A lot of people are aware of what others call design smells. I hate using the term smell, so I use the term stenches, but they amount to the same thing: Something that reeks up the place somethin' fierce. I'm going to be writing a series of posts with my experiences on projects that feature plenty of malodorous designs, and show how I would have improved them and why they are better. I hope to keep these relatively short, as I tend to go too long, but if you have questions, I can answer them in follow-up posts.
From Agile Principles, Patterns, and Practices by Robert C. Martin, rigidity of design is defined as:
"Rigidity is the tendency for software to be difficult to change, even in simple ways. A design is rigid if a single change causes a cascade of subsequent changes in dependent modules. The more modules that must be changed, the more rigid the design."
From my personal experience, this happens most often when people are more worried about data than they are about functionality. For example, for a simple property bag, if you make an interface for it and make more than one implementation, what happens when you change the interface because it turns out it didn't have all the data you needed, or the datatype on one of the properties needed to change? Did you have control over all the implementors, and did you just publish an unnecessary breaking change? For this reason, I do not support having many properties on an interface - 2-3 tops, preferably none.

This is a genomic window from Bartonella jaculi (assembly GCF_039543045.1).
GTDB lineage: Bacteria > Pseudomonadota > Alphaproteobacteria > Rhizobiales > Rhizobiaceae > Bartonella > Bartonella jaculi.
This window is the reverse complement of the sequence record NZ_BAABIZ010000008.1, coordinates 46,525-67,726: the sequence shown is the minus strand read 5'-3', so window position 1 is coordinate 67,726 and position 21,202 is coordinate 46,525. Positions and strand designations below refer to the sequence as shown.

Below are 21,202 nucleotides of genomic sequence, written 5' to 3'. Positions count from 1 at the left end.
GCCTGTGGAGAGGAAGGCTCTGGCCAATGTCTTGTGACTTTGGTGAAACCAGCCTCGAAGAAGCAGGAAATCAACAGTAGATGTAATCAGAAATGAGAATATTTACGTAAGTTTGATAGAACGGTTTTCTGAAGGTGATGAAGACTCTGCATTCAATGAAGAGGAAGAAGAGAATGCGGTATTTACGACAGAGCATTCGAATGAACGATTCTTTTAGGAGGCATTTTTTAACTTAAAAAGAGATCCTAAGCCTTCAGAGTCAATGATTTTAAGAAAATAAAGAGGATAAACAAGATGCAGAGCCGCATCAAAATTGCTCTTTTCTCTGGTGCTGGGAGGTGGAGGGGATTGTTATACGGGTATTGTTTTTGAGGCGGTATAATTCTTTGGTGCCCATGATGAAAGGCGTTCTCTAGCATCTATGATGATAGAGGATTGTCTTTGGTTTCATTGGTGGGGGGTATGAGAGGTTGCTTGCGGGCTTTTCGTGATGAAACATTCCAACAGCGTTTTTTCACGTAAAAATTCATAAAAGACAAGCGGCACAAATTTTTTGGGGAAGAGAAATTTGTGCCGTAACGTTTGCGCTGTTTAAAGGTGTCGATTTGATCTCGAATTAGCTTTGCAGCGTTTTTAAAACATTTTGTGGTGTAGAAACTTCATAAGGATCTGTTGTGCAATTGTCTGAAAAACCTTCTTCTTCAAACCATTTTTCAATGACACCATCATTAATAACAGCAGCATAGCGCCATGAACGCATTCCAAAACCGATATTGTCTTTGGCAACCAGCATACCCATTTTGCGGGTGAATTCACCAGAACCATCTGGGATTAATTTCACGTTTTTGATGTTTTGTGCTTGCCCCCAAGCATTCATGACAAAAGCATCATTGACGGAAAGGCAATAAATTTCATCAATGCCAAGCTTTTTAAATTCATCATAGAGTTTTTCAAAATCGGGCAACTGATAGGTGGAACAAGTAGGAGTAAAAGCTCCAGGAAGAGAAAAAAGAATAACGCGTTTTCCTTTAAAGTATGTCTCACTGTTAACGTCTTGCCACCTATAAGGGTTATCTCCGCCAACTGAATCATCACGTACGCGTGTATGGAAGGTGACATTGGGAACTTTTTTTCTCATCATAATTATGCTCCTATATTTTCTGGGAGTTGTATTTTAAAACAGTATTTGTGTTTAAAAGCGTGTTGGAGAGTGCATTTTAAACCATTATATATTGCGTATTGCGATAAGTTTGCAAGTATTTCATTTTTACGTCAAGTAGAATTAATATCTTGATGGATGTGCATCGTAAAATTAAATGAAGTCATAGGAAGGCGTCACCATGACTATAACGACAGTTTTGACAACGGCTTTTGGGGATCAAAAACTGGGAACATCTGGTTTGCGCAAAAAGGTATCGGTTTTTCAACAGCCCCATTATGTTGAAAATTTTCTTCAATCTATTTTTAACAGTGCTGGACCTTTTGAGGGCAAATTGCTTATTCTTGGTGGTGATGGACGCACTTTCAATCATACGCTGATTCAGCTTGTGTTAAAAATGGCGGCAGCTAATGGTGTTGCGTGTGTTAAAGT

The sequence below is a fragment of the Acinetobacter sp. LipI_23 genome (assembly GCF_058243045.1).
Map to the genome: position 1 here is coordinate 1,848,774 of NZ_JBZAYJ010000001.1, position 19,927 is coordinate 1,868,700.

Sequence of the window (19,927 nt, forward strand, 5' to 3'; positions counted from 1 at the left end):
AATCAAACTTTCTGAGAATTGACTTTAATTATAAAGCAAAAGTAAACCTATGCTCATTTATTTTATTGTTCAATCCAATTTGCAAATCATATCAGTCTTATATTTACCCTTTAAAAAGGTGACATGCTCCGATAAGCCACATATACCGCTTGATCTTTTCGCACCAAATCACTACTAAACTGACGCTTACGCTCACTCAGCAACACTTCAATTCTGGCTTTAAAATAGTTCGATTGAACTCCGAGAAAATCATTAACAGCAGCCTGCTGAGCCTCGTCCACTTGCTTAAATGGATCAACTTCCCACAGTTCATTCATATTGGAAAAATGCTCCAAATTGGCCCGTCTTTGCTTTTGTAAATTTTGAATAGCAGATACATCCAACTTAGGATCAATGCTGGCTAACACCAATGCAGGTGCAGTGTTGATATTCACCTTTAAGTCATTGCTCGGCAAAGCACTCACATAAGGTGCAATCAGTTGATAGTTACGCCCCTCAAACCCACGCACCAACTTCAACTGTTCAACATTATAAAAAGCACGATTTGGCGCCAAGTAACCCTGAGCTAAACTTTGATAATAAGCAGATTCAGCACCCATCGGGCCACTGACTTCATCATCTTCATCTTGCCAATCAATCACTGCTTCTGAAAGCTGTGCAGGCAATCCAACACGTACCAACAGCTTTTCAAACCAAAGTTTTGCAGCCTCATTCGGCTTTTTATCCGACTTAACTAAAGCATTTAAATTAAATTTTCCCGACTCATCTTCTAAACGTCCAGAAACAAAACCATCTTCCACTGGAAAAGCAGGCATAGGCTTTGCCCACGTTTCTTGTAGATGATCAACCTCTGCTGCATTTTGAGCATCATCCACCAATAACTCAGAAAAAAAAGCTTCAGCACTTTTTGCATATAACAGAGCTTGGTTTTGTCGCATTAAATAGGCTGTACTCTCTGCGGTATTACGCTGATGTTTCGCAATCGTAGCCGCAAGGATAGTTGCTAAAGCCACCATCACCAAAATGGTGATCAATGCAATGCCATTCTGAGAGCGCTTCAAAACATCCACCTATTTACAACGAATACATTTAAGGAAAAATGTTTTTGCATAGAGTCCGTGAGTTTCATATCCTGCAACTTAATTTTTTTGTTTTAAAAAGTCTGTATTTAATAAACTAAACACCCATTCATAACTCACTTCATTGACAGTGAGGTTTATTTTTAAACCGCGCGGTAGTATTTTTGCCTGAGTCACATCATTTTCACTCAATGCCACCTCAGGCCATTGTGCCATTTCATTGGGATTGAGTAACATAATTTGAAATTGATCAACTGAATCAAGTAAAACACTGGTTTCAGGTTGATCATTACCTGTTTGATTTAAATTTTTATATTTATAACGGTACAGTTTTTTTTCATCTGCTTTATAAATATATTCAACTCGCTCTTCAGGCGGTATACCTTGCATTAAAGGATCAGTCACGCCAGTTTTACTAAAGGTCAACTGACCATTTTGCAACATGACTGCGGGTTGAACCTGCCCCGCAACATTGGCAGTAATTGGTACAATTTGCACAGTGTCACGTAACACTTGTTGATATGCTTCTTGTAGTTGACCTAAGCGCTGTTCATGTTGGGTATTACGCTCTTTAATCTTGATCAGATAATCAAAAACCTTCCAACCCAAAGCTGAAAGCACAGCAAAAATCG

In any case, when you change the interface, it completely screws the app. *Every* place that uses that interface now may have to change, depending on the type of change. Does this mean we shouldn't use interfaces? No! We should only use them when they are appropriate, and ensure that they encapsulate a responsibility, rather than represent a piece of data.
To fix this, I would only put the appropriate functionality for a given class on the interface. More importantly, I try to ensure that the interface is truly stable. Without stability, interfaces are actually less useful than standard classes.